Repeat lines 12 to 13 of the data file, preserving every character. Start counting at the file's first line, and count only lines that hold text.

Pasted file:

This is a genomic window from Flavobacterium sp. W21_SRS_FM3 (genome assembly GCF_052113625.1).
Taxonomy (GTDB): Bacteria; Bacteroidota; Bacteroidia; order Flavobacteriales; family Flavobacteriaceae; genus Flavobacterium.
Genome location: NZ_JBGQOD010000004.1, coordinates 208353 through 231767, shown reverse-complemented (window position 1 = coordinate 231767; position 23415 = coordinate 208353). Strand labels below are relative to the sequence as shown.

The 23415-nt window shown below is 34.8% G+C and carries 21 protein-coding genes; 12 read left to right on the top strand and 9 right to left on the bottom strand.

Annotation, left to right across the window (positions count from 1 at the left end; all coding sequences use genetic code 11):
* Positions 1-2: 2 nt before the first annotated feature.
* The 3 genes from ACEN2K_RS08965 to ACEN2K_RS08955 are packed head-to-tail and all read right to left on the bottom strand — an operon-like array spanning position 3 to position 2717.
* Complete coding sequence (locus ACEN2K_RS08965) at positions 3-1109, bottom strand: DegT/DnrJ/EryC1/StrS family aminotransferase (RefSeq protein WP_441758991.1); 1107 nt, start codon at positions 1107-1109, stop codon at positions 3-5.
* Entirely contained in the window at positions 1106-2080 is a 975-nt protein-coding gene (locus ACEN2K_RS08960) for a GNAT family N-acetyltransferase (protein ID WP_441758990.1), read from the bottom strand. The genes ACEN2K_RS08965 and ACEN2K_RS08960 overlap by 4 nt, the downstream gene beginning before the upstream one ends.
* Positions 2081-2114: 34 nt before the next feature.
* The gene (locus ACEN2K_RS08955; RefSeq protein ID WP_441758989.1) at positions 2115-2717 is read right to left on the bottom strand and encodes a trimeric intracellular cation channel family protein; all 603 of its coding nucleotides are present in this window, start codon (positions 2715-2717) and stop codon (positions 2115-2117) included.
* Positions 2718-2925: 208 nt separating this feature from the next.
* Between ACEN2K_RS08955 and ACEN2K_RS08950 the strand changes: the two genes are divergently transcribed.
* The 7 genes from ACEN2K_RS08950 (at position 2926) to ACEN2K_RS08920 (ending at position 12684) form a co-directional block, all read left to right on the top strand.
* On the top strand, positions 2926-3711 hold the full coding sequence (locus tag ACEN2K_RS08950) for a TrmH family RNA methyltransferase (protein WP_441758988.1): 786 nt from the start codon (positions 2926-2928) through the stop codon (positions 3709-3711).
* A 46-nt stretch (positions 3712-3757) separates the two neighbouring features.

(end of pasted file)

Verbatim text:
* Positions 2718-2925: 208 nt separating this feature from the next.
* Between ACEN2K_RS08955 and ACEN2K_RS08950 the strand changes: the two genes are divergently transcribed.